New Obamacare Lawsuit Targets Arizona Gov. Brewer’s Illegal New Taxes

In 1992, after seeing their taxes raised 8 times in 9 years, the people of Arizona overwhelmingly approved Proposition 108, a ballot initiative that amended the state constitution to require tax and fee increases to be passed by a 2/3 vote in each of Arizona’s legislative bodies.  Since then, Prop 108’s supermajority requirement has protected Arizona taxpayers from the kind of special-interest-driven tax increases that typically don’t enjoy public support. As a result, Arizona’s tax burden has fallen over the years, to the state’s great economic benefit.

Recently, however, as part of a brazen effort to force through Obamacare’s Medicaid expansion, Governor Jan Brewer – who ran for reelection last year as a staunch opponent of Obamacare – sidestepped Prop 108 in a way that threatens to eviscerate its taxpayer protections and otherwise violate Arizona’s stricter-than-normal adherence to the separation of powers.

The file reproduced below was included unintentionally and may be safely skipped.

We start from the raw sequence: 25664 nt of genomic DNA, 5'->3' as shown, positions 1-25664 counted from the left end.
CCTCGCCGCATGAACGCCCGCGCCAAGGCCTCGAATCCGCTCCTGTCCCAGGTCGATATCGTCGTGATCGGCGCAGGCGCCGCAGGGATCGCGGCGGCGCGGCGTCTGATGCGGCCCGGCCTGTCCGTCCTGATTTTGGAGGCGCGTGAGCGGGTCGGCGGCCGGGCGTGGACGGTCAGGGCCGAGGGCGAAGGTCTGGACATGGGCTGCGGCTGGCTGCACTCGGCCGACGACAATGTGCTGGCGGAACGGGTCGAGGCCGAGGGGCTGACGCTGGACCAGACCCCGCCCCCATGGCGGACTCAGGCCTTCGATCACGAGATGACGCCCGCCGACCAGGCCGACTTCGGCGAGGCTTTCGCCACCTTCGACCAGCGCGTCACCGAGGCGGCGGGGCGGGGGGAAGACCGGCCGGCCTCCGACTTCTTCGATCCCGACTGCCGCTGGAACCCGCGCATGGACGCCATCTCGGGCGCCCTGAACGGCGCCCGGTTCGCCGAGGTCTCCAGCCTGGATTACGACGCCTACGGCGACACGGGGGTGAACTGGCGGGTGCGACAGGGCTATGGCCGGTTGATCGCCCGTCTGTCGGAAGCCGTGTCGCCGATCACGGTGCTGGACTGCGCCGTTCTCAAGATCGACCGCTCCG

Because the Medicaid expansion will cost Arizona an untold sum, and did not receive the 2/3 majority required for it to raise the taxes to pay for itself, Brewer employed more creative means to raise Arizonans’ taxes: delegating the taxation authority to a state bureaucracy and calling it an “assessment.” This approach takes advantage of Prop 108’s exception for “fees and assessments that are authorized by statute, but are not prescribed by formula, amount or limit, and are set by a state officer or agency.” Interpreted Brewer’s way, the exception allows the legislature to delegate a taxing power to state agencies that the legislature itself doesn’t have. If read this way, the exception would forevermore swallow the rule and impose an outcome contrary to Prop 108’s stated purpose.